This review contains spoilers.
1.2 The Book
Having delighted fans with fidelity to the novel and the crackling partnership between leads Crowley and Aziraphale in episode one, now comes the real work. Good Omens has a story to tell, and it’s sprawlingly ambitious. The beginning of man to the end of the world is a fair whack of time. Celestial immortals, 17th century witches and a gang of 11-year-old kids is quite the character range. Earth, heaven, hell and a small village off the A40 are a very big sandbox in which to play.
In six episodes, how in creation will it manage to draw everything together?
By putting comedy first, is the answer. In whatever mad directions the plot lurches (from an African peace treaty-signing-turned-massacre to a corporate paintballing retreat this episode), its love of a gag is always at the forefront. That’s what unifies Good Omens’ riotous display – a desire for larks. Lord knows we need them. After all, this is the end of the world we’re talking about.
The scene in which Jon Hamm’s Gabriel and Paul Chahidi’s Sandalphon visit Aziraphale’s bookshop squeezes gags into nooks and crannies. It boasts three honed comedy performances, fish-out-of-water comedy from the archangels (a deeply erotic tome, Mrs Beeton’s Book Of Household Management), a Jeffrey Archer gag and just joy.
An even tinier moment later on proves Good Omens’ commitment to having a good time: in a gag worthy of Airplane! (the highest compliment payable), the camera travels smoothly over the Dorking rooftops to the bedroom window of a young Newton Pulsifer, where it stops prematurely short, having banged into the glass. Details like this, in a series rich with detail, make Good Omens feel loved.
The cast clearly loves it. Miranda Richardson as Madame Tracy “squeezing into the leather pinny”? Bliss. Josie Lawrence as Agnes Nutter, soothsayer, last real witch in England and the inventor of jogging? Luxury.
Commitment to the job is everywhere visible. David Tennant has evolved an entirely new form of perambulation to play Crowley. His rock-star demon moves in an exaggerated sashay, as if his top and lower halves are on their way to two different orgies in opposite directions. He’s played louche before – memorably as Casanova in Russell T Davies’ hoot of a period drama and less memorably as Vegas magician Peter Vincent in the 2011 Fright Night remake – and gives every impression of having a marvellous time doing it.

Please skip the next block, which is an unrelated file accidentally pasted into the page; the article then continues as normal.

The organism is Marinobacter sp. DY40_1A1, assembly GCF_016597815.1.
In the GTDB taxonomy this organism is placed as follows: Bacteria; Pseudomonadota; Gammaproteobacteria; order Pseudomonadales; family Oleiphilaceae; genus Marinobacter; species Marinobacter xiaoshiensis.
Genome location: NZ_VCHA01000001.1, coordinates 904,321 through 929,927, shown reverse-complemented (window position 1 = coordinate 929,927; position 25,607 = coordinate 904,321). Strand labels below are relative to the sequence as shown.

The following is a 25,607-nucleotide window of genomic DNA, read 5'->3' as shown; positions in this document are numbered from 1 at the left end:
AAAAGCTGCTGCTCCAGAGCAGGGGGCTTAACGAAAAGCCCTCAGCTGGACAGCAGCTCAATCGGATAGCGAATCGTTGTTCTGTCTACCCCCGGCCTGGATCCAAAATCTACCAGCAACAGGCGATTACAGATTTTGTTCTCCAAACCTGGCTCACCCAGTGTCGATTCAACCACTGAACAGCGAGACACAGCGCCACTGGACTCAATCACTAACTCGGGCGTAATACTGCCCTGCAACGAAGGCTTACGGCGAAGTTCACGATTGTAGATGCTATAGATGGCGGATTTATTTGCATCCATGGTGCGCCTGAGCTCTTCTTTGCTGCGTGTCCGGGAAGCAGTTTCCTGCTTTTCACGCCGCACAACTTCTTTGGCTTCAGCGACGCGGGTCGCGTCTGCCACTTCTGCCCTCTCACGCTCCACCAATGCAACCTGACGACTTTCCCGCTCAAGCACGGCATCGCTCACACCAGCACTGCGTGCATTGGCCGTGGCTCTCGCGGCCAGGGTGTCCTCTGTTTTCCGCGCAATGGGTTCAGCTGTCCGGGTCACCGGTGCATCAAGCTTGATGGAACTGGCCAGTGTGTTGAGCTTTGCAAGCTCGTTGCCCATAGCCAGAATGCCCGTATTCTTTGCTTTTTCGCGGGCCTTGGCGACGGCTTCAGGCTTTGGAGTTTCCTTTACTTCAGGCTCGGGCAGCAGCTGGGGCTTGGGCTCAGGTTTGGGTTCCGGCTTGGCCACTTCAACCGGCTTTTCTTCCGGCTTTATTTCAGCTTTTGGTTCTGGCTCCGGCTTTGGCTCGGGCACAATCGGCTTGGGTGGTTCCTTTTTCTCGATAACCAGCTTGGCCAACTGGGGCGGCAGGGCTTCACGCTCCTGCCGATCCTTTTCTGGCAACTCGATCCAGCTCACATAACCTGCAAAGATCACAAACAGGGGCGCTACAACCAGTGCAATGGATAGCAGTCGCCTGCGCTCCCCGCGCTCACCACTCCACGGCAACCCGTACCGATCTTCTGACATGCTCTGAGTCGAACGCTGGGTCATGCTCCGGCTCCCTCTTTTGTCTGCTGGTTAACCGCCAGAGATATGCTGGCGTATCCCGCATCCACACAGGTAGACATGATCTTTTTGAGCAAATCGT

(There’s a little of Tennant’s Doctor Who energy in Crowley and it’s not just the accent. Striding past Aziraphale at the former Satanic nunnery saying “I like spooky. Big spooky fan, me,” he could have been Ten.)
Episode two introduced two new central characters (three counting Agnes, four counting Shadwell, five counting our glimpse of the redheaded leather-clad War … I hope you’re keeping up): Anathema Device (Adria Arjona) and Newton Pulsifer (Jack Whitehall), a witch and a witchfinder, two young people caught up in the end of the world. More to come from those two.
While war was brewing, Crowley and Aziraphale were playing detective to track down the missing antichrist. Their bickering repartee kept the episode bubbling along while it zig-zagged between the Blackadder-ish 17th century and the present, to another continent and back again.
Throughout, Crowley continued to needle his nervy pal, pointing out the hypocrisies in the angel’s side’s stance on guns (“They give weight to a moral argument” indeed), in a scene that continued this show’s lightly handled theme that there’s crossover in so-called good and evil. By the end of the episode, Aziraphale proved that much by tracking down the boy but lying about it – how very demonic of him.
All the while, the story expanded, jokes were told and fun was had.
Perfectly balanced? Perhaps not. Every single character fully realised? With a cast this big, unlikely. A story moving seamlessly in one direction? Don’t be silly. But oh, the love in this thing. It’s a balm for the heart.
Read Louisa’s review of the previous episode here.